Update on Truck Driving School

I have made it to the mid point of truck driving school at NTTS, and I absolutely love it. I’d like to recap what we’ve done so far. There is a good deal of book work and math, of which I did not really expect. Mostly on regulations and the rules of the road, weight requirements and mechanical. Needless to say, it’s easier to drive the truck then memorizing DOT regulations :-p Surprisingly it’s even easier to get a job then driving the truck itself.

I can see very plainly God has called me to this job. Every day I say a little prayer thanking him for showing me this unexplored terrain. Let me just spell this out- I’m an investor, I went to boarding school in Vermont, I grew up on caviar and horse back riding and sailboat racing. I traveled Europe for 3 years and picked up 7 different languages! I mean a truck driver is something so very unexpected for me, yet wow here I am. However if there is something you are supposed to do you just feel it. I don’t know why but I just feel right in a truck and I get the sense I was lead to it in a convoluted series of events. I’m also amazed in the amount of support I’ve gotten for doing this from my family and friends – of which I am grateful. I’m even more amazed at how easy to get along with other truck drivers actually are- I seem to fit right in like a glove.

I will also like to point out to anyone about to get their CDL learner permit, there is an app that is immensely helpful for test questions at the DMV. I swear at least half the questions on this practice test app was actually on my DMV test (just saying)


Who would have guessed truck drivers used algebra? Seriously not even investors use algebra :-/ In truck school GPS doesn’t exist we have to manually calculate the weight limit on bridges and how to shift weight. We have to calculate how long it takes to get from point A to point B. We have to calculate gear ratios- which is a tedious busy work. It didn’t surprise me too much I’m better at it then most people in my class. Though I’m sure in real life (like in investing) algebra isn’t required.

Trip Planing.
Some in my class are just 21 years old, they never had to use a map before. Im not much older only 27, but yes I remember the days before Google maps and GPS so I think this was easier for me then some in the class. There is a number of 40 year olds in class which surprised me, they were absolutely horrible at using the map… (isn’t that something). Truck driver maps are only slightly different then car maps- in that you have to watch for mountain areas where trucks might not be allowed to go, or bridges with low weight limits, and other various exceptions. Truck drivers have to actually use the index which includes all such unexpected surprises. Mainly the goal is to stay on the highway, and try to only get into major cities at night.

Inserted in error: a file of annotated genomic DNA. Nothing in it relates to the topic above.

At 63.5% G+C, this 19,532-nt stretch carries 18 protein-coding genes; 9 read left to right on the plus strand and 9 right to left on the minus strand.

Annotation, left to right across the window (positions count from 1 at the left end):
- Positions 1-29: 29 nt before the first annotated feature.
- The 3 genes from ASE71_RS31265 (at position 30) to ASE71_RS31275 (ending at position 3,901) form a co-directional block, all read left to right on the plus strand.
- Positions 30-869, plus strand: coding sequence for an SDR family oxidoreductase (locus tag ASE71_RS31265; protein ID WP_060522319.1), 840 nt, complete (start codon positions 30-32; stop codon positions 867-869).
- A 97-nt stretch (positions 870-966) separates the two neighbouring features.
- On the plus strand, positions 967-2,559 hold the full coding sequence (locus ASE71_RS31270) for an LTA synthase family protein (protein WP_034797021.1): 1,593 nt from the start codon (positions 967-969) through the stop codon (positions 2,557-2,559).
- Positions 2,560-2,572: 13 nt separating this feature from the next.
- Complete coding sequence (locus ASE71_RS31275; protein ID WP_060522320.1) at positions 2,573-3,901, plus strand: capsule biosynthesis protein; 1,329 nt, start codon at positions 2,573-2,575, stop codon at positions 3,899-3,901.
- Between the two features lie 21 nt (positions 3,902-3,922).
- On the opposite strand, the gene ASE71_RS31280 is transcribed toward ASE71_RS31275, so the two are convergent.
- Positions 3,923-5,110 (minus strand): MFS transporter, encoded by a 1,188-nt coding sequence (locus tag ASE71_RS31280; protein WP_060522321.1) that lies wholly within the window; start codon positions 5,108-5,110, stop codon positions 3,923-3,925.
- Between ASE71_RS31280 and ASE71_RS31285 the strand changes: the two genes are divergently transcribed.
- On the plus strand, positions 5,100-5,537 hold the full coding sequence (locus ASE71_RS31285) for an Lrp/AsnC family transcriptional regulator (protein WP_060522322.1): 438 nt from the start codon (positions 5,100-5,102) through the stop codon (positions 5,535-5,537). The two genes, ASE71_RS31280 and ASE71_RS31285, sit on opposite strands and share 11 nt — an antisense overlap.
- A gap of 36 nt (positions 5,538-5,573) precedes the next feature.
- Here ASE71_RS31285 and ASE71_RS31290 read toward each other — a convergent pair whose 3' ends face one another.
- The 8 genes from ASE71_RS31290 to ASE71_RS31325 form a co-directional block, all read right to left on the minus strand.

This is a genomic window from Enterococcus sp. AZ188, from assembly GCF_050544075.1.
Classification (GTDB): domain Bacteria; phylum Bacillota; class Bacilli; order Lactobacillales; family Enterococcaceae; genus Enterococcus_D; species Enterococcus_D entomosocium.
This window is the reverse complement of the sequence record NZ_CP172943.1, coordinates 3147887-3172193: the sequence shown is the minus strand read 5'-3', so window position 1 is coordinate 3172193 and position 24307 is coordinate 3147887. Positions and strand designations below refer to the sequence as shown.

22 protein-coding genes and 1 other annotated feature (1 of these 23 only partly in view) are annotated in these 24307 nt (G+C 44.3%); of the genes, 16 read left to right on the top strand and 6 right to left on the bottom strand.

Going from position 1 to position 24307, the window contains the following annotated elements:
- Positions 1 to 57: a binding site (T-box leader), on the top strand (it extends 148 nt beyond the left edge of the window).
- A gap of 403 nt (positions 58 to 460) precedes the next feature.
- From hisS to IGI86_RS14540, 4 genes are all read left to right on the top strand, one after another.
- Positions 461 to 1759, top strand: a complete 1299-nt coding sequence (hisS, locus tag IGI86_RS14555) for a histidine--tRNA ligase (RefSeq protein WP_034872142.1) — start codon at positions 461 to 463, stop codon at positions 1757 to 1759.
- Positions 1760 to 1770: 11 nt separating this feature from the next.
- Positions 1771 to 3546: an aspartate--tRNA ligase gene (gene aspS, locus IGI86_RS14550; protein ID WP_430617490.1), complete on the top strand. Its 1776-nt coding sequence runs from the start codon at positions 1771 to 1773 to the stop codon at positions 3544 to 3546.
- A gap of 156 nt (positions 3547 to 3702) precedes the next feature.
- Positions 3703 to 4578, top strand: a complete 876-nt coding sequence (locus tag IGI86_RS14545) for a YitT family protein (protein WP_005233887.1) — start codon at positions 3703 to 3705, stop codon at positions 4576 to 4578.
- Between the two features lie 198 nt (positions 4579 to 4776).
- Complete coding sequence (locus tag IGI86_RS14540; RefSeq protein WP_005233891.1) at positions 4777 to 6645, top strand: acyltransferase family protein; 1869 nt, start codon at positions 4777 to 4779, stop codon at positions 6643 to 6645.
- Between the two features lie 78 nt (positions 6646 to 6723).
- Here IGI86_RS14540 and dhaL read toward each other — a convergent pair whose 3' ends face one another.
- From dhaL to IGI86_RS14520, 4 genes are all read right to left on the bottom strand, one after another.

Truck drivers are not under the jurisdiction of local police so much as the federal government. While we still have to follow local laws in each state, the Department of Transportation  (DOT) is ussually the ones who pulls us over- and they have a slightly different rule book. As anyone could imagine federal regulations are extensive and mind numbingly boring. Log Books being a whole different thing sufficed to say we’re only allowed to drive at most 11 hours a day. Log books being convoluted I won’t won’t get into it.


The good news here is no one expects us to be an expert beyond general maintenance and common troubleshooting. That much I can handel for mechanics. Like most car drivers I admit I don’t really know how the thing works I just know how to drive it. I’m glad the school agrees with this logic I admit I have no interestin fixing trucks- in not paid enough for that.